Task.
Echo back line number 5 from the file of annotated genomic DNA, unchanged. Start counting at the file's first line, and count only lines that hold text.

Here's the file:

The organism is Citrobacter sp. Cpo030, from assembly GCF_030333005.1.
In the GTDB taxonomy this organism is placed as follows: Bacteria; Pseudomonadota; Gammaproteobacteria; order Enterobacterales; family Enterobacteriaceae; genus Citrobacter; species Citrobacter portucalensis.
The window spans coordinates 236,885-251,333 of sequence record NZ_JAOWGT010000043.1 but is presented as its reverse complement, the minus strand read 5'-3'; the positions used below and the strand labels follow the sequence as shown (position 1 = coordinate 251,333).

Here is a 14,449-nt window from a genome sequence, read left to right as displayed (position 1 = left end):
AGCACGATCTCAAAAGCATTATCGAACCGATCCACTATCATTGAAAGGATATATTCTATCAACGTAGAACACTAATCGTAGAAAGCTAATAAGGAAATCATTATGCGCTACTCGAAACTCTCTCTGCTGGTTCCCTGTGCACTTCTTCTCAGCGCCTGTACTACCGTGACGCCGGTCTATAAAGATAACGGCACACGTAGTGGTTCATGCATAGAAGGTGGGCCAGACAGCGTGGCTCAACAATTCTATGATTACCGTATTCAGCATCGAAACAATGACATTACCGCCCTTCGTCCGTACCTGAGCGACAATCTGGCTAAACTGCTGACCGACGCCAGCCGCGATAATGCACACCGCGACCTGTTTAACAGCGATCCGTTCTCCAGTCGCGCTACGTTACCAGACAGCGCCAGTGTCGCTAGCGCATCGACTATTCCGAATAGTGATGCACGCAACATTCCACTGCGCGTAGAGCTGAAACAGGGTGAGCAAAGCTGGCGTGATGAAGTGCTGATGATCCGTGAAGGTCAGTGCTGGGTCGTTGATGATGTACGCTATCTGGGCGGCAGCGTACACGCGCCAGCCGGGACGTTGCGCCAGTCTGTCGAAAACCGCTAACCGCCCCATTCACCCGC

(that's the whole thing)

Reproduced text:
AGCACGATCTCAAAAGCATTATCGAACCGATCCACTATCATTGAAAGGATATATTCTATCAACGTAGAACACTAATCGTAGAAAGCTAATAAGGAAATCATTATGCGCTACTCGAAACTCTCTCTGCTGGTTCCCTGTGCACTTCTTCTCAGCGCCTGTACTACCGTGACGCCGGTCTATAAAGATAACGGCACACGTAGTGGTTCATGCATAGAAGGTGGGCCAGACAGCGTGGCTCAACAATTCTATGATTACCGTATTCAGCATCGAAACAATGACATTACCGCCCTTCGTCCGTACCTGAGCGACAATCTGGCTAAACTGCTGACCGACGCCAGCCGCGATAATGCACACCGCGACCTGTTTAACAGCGATCCGTTCTCCAGTCGCGCTACGTTACCAGACAGCGCCAGTGTCGCTAGCGCATCGACTATTCCGAATAGTGATGCACGCAACATTCCACTGCGCGTAGAGCTGAAACAGGGTGAGCAAAGCTGGCGTGATGAAGTGCTGATGATCCGTGAAGGTCAGTGCTGGGTCGTTGATGATGTACGCTATCTGGGCGGCAGCGTACACGCGCCAGCCGGGACGTTGCGCCAGTCTGTCGAAAACCGCTAACCGCCCCATTCACCCGC